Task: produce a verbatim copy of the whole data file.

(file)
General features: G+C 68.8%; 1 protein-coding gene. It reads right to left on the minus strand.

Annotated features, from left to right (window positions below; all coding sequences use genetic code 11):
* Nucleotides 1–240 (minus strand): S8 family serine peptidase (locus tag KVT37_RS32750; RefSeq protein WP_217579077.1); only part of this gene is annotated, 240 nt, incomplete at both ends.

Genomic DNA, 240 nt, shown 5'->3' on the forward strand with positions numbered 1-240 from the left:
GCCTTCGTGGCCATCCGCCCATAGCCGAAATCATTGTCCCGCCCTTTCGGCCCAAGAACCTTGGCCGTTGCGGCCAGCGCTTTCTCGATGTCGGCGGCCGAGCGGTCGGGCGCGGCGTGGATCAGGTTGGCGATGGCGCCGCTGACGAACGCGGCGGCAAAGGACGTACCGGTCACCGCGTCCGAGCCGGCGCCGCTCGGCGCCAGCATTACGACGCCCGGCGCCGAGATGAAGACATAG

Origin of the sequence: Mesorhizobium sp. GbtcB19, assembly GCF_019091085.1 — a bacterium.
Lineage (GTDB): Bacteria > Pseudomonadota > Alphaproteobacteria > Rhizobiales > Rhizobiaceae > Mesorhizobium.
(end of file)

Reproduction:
General features: G+C 68.8%; 1 protein-coding gene. It reads right to left on the minus strand.

Annotated features, from left to right (window positions below; all coding sequences use genetic code 11):
* Nucleotides 1–240 (minus strand): S8 family serine peptidase (locus tag KVT37_RS32750; RefSeq protein WP_217579077.1); only part of this gene is annotated, 240 nt, incomplete at both ends.

Genomic DNA, 240 nt, shown 5'->3' on the forward strand with positions numbered 1-240 from the left:
GCCTTCGTGGCCATCCGCCCATAGCCGAAATCATTGTCCCGCCCTTTCGGCCCAAGAACCTTGGCCGTTGCGGCCAGCGCTTTCTCGATGTCGGCGGCCGAGCGGTCGGGCGCGGCGTGGATCAGGTTGGCGATGGCGCCGCTGACGAACGCGGCGGCAAAGGACGTACCGGTCACCGCGTCCGAGCCGGCGCCGCTCGGCGCCAGCATTACGACGCCCGGCGCCGAGATGAAGACATAG

Origin of the sequence: Mesorhizobium sp. GbtcB19, assembly GCF_019091085.1 — a bacterium.
Lineage (GTDB): Bacteria > Pseudomonadota > Alphaproteobacteria > Rhizobiales > Rhizobiaceae > Mesorhizobium.